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The Extraordinary Deaths of Ordinary Stars: 3D Simulations of Common Envelope Phases
PI:  Jason Nordhaus
Award:  NSF AST-1102738 Dates:  08/15/2011—07/31/2014; Funds:  $226,509


Dr. Jason Nordhaus is awarded an NSF Astronomy and Astrophysics Postdoctoral Fellowship to carry out a program of research and education at the Center for Computational Relativity and Gravitation at the Rochester Institute of Technology (RIT). Nordhaus will conduct three-dimensional numerical simulations of common envelope (CE) phases with a new, state-of-the-art adaptive mesh refinement, radiation-hydrodynamic code CASTRO (Compressible Astrophysics). For the past two years, Dr. Nordhaus has been active in the development of, and initial science applications of CASTRO to core-collapse supernovae. Despite the importance of CE phases for cataclysmic variables, merging compact objects, the progenitors of Type Ia supernovae, and low-mass evolved stars, common envelope phases have never been properly simulated. With the advent of peta-scale, high-performance computing facilities such as the NSF-funded Blue Waters system, simulating CE phases with advanced multi-grid, multi-core techniques is now possible. CASTRO has demonstrated excellent scaling at the peta-scale level, thus making it one of only a few astrophysics codes able to efficiently employ peta-scale resources. By employing CASTRO to simulate common envelope phases for various binary types and mass-ratios, significant and long-lasting progress can be made for a range of astrophysical systems.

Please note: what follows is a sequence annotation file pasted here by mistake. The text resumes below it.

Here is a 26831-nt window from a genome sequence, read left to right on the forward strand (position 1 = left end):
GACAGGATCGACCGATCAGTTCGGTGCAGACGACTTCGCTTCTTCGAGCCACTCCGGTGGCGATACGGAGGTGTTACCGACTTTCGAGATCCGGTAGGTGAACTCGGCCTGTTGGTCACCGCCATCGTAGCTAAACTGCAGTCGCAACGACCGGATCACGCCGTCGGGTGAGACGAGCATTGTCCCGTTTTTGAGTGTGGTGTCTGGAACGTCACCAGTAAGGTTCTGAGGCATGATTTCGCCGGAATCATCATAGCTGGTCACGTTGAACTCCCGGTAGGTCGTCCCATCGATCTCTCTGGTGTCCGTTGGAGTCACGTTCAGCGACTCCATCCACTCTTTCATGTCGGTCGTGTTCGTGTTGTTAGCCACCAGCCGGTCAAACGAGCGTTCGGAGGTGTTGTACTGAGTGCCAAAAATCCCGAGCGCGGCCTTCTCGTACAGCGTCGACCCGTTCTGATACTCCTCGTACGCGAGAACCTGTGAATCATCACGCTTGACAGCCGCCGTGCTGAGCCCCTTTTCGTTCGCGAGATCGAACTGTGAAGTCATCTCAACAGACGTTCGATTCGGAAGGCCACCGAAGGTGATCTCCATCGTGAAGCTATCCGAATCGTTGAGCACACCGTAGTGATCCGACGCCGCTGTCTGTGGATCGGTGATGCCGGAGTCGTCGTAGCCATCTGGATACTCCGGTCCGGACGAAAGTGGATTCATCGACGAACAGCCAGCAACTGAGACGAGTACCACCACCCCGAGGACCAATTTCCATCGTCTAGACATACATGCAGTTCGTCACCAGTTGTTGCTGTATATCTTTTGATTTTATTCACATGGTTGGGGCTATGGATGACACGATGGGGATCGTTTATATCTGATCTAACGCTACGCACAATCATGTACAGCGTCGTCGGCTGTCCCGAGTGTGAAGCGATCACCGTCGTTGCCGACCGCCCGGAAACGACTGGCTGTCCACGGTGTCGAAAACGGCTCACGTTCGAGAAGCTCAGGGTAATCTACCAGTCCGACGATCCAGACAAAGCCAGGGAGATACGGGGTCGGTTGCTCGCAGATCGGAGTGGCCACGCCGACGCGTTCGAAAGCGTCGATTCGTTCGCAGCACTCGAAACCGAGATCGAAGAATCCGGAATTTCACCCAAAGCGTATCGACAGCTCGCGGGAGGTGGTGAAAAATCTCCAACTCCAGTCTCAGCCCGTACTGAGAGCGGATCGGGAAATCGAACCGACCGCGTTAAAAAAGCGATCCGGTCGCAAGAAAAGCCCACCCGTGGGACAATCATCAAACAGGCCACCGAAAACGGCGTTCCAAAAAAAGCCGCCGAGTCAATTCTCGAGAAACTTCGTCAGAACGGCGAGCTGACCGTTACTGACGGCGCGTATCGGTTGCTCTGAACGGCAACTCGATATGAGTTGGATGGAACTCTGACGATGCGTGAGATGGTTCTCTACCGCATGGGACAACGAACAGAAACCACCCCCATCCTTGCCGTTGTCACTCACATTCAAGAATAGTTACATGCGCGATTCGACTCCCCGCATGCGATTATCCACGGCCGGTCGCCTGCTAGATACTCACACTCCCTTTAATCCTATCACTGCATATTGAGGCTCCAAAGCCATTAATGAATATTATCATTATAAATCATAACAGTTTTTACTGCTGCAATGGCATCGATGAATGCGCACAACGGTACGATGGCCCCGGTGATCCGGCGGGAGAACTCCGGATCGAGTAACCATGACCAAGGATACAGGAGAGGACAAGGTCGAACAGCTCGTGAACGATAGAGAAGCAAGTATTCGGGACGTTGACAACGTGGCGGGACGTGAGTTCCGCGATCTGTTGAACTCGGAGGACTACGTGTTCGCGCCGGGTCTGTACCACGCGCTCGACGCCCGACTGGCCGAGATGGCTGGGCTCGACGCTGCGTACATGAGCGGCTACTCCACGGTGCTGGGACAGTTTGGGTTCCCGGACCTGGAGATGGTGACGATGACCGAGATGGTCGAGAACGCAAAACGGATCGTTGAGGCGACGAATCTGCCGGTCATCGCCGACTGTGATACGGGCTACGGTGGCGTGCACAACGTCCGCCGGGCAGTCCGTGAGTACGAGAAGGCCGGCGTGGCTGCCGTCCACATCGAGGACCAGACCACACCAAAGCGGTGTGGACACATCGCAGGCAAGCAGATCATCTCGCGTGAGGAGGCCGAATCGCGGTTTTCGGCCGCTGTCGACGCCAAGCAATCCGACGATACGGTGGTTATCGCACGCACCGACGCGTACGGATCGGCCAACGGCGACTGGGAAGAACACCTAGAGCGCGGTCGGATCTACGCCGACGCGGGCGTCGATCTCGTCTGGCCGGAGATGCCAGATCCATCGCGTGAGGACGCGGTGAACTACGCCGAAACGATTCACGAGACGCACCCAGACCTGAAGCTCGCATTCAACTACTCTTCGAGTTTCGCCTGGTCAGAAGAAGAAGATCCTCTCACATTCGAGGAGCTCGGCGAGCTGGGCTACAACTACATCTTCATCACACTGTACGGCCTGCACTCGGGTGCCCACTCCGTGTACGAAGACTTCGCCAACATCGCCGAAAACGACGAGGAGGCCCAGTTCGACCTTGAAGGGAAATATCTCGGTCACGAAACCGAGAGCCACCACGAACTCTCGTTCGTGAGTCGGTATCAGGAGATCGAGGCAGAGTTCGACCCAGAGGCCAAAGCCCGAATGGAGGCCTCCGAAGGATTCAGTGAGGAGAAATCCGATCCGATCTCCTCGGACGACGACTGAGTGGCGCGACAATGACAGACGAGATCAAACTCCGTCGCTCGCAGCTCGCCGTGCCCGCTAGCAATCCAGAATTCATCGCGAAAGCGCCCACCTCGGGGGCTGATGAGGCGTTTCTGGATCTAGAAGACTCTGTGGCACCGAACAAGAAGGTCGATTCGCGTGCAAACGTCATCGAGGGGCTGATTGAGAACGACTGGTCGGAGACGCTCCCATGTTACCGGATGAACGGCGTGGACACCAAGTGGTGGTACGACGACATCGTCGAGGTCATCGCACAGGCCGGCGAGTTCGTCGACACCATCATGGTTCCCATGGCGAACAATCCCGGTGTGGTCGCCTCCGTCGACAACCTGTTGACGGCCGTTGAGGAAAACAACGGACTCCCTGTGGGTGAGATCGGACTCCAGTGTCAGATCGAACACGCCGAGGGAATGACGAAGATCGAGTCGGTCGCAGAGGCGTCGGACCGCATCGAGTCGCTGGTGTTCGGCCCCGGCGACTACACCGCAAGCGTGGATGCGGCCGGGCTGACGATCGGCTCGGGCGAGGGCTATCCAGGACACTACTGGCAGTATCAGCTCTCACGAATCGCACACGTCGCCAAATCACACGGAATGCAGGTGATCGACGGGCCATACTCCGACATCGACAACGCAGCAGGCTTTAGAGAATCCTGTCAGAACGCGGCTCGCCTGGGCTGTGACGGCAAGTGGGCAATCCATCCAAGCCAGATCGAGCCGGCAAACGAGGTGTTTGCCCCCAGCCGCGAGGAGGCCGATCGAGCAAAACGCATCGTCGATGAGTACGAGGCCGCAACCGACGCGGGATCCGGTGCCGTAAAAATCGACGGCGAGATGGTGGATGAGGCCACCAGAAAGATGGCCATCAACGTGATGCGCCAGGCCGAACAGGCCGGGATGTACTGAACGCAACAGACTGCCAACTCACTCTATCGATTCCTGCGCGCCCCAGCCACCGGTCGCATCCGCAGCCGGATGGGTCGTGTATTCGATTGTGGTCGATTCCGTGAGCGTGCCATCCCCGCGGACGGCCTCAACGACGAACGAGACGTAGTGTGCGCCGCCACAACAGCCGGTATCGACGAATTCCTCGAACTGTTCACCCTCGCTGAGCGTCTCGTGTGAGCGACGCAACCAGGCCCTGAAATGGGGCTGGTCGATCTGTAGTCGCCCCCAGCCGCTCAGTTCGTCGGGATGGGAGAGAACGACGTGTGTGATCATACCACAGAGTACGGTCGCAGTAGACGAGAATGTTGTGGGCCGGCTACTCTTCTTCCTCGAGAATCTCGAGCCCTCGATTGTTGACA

Dr. Nordhaus will also develop a new, astronomy and scientific reasoning class to be taught to students at RIT's National Technical Institute for the Deaf (NTID). Dr. Nordhaus is fluent in American Sign Language, and NTID currently does not offer any deaf astronomy classes. The course will be entitled "The Universe Through Our Eyes and Hands: An Introduction to Scientific Reasoning and Astronomy." The course will deviate from a traditional lecture to teach scientific reasoning through astronomy in an active, but non-verbal, environment. An end-of-semester project will have students break into groups of 3-4 with each group designing a one-hour lecture for deaf high school students which highlights a particular topic from "The Universe" course. Based on these end-of-course projects, Dr. Nordhaus will produce a one-week, multi-media teaching guide that high-school teachers of deaf students can use in their classrooms. Dr. Nordhaus will make the material freely available to teachers throughout the country via NTID's extensive free online course materials.

CCRG Investigators

Nordhaus, Jason